The fall season on Santa Cruz Island, off the coast of Southern California, is coming to a close. This marks 9 years of SMBC studying the endemic Island Scrub-Jay, in partnership with The Nature Conservancy and Channel Islands National Park. It may have been a short season, but it was action packed, with resighting color-banded birds throughout our four study plots, quantifying dispersal of yearling jays, evaluating island-wide acorn productivity, and taking behavioral observations on territorial pairs.
Fall season on the island is full of acorn counts. In collaboration with Dr. Mario Pesendorfer, a postdoc at Cornell University and a former PhD student at the SMBC, the crew spends time evaluating acorn production on the study plots, as well as across the whole island. This allows for understanding of how acorn availability and quality may affect Scrub-Jay survival and reproduction, as acorns are one of their main food sources. Jays are scatter-hoarders, and the acorns they collect are hidden throughout their home ranges for later. But, the jays recover less than half of the acorns cached, making them important seed dispersers for island oak trees.
Although acorns are a key food source for jays during winter, they are rather opportunistic. In fact, they eat just about anything, including insects, berries, snakes, lizards, mice, and other birds' eggs and nestlings. To gain a better understanding of how much time and effort jays put into caching acorns, sallying in the air for flies, and defending their favorite stretch of canyon from juveniles, we collected behavioral observations on territorial pairs across the different study plots. Understanding the time allocated to different behaviors can help in understanding how changes in the environment, such as the severe California drought, affects the jays' day to day life and overall survival.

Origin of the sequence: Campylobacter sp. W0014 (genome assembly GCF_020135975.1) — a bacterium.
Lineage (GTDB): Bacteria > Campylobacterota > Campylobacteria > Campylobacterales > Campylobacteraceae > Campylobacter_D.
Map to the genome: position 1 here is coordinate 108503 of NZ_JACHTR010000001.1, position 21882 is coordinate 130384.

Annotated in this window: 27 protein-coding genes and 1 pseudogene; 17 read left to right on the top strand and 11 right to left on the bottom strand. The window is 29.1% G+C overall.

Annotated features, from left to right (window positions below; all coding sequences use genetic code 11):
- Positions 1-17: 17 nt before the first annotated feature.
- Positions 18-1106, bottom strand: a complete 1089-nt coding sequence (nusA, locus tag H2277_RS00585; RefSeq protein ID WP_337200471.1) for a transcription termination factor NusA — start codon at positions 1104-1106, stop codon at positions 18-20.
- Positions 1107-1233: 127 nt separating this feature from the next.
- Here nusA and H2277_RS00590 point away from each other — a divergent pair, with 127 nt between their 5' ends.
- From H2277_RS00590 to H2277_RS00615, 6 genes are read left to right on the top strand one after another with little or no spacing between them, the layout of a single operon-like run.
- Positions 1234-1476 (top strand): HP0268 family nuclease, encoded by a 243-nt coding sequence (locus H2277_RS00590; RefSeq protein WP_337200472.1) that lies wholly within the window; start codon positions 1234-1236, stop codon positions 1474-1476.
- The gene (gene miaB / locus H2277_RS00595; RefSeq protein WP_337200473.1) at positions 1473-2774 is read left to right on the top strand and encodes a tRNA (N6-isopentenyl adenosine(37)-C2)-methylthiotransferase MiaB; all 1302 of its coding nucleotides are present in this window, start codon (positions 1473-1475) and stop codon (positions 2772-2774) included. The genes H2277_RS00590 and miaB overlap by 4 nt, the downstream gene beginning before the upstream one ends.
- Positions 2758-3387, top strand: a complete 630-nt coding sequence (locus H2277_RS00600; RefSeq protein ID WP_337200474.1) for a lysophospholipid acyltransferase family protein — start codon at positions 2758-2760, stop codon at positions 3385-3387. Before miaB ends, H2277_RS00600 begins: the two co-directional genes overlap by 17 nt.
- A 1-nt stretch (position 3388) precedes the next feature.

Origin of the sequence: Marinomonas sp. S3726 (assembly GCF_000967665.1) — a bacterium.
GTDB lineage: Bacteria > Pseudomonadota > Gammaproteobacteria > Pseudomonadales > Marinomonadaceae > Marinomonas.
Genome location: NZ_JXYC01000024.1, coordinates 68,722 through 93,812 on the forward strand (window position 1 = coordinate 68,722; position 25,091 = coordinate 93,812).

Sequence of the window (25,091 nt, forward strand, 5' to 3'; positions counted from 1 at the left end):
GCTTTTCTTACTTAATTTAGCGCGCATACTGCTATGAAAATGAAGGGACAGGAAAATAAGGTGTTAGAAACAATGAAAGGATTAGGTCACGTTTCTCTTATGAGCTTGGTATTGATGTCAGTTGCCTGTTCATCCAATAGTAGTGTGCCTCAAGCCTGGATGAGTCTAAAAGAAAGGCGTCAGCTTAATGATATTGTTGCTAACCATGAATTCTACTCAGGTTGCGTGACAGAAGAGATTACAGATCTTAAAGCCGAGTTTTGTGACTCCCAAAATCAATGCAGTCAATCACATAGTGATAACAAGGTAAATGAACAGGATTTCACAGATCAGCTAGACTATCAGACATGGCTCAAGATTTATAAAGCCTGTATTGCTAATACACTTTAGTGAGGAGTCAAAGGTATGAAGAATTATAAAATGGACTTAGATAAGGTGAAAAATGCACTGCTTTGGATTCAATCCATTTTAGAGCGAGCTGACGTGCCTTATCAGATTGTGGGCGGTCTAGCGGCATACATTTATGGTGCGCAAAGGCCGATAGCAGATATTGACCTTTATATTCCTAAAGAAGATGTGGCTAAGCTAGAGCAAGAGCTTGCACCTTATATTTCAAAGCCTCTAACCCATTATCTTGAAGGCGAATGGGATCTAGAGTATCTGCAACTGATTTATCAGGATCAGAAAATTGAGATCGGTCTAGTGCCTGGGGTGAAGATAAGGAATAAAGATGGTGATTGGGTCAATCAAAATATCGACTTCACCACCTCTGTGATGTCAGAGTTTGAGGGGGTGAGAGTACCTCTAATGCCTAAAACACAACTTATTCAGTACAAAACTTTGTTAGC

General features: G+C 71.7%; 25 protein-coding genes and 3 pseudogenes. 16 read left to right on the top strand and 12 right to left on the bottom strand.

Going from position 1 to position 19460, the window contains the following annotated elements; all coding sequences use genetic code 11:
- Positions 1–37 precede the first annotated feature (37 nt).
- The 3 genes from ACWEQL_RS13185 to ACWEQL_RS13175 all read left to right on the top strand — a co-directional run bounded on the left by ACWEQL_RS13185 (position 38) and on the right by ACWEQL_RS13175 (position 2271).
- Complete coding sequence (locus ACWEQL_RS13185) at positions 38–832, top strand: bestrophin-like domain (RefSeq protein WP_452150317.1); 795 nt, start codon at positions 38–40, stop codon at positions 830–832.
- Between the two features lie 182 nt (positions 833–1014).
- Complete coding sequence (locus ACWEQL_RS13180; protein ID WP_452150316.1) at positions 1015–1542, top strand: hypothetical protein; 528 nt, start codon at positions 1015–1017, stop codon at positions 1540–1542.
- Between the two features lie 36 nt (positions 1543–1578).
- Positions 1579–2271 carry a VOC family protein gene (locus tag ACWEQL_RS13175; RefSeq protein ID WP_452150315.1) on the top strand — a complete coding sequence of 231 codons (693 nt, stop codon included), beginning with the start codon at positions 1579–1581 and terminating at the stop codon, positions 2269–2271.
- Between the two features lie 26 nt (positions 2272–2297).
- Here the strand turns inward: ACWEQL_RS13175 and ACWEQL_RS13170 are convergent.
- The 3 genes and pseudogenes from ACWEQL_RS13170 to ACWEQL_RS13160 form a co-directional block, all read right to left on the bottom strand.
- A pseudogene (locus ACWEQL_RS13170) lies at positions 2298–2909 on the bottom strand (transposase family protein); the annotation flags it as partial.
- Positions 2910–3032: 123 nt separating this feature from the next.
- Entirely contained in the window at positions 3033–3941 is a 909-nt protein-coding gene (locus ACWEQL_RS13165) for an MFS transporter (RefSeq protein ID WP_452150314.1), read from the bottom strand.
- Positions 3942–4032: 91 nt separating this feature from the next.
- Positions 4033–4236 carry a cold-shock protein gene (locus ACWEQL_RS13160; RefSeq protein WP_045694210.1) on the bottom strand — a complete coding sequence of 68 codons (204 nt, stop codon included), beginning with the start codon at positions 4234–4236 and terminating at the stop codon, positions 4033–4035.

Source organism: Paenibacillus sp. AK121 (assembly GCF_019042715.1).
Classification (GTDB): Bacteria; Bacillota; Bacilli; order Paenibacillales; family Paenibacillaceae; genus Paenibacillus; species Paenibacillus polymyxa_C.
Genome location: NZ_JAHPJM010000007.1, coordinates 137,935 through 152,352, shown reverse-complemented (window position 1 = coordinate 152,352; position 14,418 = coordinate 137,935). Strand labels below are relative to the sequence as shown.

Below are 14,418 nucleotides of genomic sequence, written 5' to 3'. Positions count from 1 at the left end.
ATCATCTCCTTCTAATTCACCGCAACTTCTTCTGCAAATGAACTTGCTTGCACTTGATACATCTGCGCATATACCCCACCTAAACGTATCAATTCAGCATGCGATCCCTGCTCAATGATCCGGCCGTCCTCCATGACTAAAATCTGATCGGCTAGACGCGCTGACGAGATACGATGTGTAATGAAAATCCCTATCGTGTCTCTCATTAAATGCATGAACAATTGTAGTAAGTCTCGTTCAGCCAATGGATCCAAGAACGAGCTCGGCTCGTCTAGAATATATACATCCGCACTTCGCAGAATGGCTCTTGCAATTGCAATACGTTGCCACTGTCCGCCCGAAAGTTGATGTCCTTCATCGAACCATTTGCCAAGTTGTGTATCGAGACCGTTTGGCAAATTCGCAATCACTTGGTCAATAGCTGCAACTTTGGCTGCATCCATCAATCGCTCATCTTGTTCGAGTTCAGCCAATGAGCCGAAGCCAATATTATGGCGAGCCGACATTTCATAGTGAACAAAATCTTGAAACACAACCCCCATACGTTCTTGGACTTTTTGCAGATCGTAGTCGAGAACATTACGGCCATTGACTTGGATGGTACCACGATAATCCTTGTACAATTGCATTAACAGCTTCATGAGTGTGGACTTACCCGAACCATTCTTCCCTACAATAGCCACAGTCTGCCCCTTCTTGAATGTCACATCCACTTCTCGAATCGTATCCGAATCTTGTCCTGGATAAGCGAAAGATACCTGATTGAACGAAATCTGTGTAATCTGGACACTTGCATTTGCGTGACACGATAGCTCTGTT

Time in between observing wiley Island Scrub-Jays through their territories is spent exploring the island's amazing diversity of habitats. The west end is open grassland and lichen covered rocks. The huge central valley and north slope is full of steep, moist canyons shaded by old, twisting oak trees and ironwoods. The coast alternates between steep dramatic cliffs and picturesque sandy beaches. Santa Cruz Island feels full of life, even during the dry fall months before the winter rains. There's nothing quite like driving an old land cruiser to the top of a mountain ridge to watch the sunset, knowing you and your crew members are the only people around on a southern California island.